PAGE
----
The men's house ( haus tambaran in pidgin) is the place where important decisions regarding the village are made, where boys are initiated and become men and ceremonies to please the spirits are performed. Here the crocodile is worshiped as the water spirit. In excruciatingly painful ceremonies young men have their backs cut to resemble the markings of the crocodile, which is a symbol of strength and power.
My itinerary took me from Pagwi, where the road from the coastal town of Weewak ends, in the middle Sepik area to Tonganjamb in the upper Sepik region. My trip also allowed me to navigate the large Chambri and Wagu lake areas and their associated cultures. On the first evening I arrived at a riverside hamlet attached to the ancient Palembei village of the Iatmul people. The Iatmul numbering around 10,000 inhabitants are the original crocodile worshippers and their clan and sub clans inhabit villages such as Kanganamun, Palimbe, Korogo, Tanbanom, Pagwi, Kamanibit, Yenchen,Chambri and many others. My host who was the son of the chief of Palembe, mentioned that at Yenchan village across the mile wide river an initiation for 5 youths was underway.
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I immediately seized the opportunity and reached the village before sundown. Yenchan has a small spirit house by the river bank and as I arrived along the river I could see the entire structure fenced off with palm leaves to create a curtain for the secret affairs taking take place inside. Local women and the uninitiated are forbidden to see the rituals but an exception is made to travelers as they are not considered one of their own.
The Yenchan boys who undergo the ritual can be anywhere from 12-35 years of age. This is an expensive ritual, which takes the parents and families a long time to save money for their sons to undergo the skin cutting ceremonies. The age gap is also wide because these rituals only occur every 4-5 years. During this time, the boys reside in the Spirit House for 1-3 months, where they receive training, from the elders, on how to be a man and how to embody the manly identity. They are submitted to the scarification rituals, which may take days to weeks to finish. Once the scarring is done, the boys’ cuts are filled with medicinal mud and herbs to aid in the healing of the scars. The place where the cutting takes place resembles that of a bloody war ground. This is done on purpose, to symbolize strength and survival. It is of Iatmul belief that men should reside in Spirit Houses for a major part of their day after they have undergone initiation rituals, because it is there where they discuss village matters, where they bond with other men, and where they ultimately prepare for war, if needed. It is also important that men travel in groups and undergo scarification rituals in groups to strengthen their bonds and relationships.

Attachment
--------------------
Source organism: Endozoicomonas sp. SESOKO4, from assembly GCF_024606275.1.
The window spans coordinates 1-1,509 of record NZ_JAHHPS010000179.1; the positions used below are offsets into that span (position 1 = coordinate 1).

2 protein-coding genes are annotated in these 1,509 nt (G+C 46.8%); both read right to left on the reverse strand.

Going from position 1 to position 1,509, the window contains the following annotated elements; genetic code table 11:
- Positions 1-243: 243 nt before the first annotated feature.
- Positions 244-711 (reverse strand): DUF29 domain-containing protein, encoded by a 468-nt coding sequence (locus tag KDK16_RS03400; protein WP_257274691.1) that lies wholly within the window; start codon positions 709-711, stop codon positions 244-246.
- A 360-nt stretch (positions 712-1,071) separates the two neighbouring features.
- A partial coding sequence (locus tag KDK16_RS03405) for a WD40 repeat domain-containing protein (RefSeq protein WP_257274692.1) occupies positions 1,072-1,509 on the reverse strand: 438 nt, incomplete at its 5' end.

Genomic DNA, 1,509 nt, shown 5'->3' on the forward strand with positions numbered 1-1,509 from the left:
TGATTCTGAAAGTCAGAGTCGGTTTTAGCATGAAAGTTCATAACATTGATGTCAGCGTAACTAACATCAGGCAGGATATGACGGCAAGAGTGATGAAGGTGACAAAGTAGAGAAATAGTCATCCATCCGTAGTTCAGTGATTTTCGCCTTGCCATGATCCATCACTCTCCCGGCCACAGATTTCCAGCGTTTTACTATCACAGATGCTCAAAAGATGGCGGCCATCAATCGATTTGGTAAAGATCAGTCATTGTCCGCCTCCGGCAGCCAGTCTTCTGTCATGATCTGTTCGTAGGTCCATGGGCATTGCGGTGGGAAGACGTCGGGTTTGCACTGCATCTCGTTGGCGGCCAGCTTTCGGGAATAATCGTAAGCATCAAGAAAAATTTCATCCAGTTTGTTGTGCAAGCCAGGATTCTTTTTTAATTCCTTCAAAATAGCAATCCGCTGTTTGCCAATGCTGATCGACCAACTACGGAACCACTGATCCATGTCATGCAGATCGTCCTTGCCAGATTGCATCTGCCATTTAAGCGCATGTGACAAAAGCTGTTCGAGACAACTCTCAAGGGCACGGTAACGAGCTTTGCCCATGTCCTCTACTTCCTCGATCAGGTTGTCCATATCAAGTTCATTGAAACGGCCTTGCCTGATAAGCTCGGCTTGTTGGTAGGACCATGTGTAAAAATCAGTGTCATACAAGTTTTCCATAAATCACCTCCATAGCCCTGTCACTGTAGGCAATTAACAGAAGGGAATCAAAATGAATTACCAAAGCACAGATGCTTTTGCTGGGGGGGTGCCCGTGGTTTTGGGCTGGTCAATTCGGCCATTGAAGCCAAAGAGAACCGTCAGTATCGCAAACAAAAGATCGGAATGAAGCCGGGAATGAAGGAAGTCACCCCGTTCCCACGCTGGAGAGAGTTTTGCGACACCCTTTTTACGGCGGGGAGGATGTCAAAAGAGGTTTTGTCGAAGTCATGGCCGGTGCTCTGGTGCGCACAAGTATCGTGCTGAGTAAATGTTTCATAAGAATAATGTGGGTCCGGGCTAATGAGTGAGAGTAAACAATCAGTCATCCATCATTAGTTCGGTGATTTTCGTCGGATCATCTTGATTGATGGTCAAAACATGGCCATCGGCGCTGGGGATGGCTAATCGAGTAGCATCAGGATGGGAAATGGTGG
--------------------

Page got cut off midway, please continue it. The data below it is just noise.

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For these young men, not only does it signify strength, masculinity and dedication to the tribe, but it is an exclusively male practice that emphasizes the importance of brotherhood. These rituals symbolize the expelling of the mother’s post-partum blood. This is why there are hundreds of small cuts made in the torso area, to expel blood from the mother and to allow the crocodile spirits of manhood to enter the male body. This symbolizes the divorce of young men from their mothers, and it prepares them for a symbolic transition into being “as strong as the crocodiles of the Sepik.” These rituals emphasize the importance of a “male-centered” community and symbolize the idea that “men come from other men.” According to their myths, it was initially women who resided in the Spirit House, but the men stole the right and became the “bearers of man.” This is evident in the fact that women are not allowed anywhere near the Spirit House.
I proceeded to discuss the details of this process inside the spirit houses where several senior members were keeping an eye on the young initiates.
Myth of the Crocodile

According to their verbal history, an ancestor was hunting in a canoe and saw something in the water so he dived deep into the water where he spotted a spirit house and within it lived a crocodile. The man remained
with the crocodile for months learning its secrets and power. When the man returned to his village, he taught his people how to build spirit houses as well as how to cut their skin to
resemble a crocodile. The Iatmul rely on the power and knowledge of the crocodile spirit ever since ( source: Tattoo Hunter, 2011).
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The initiation ceremony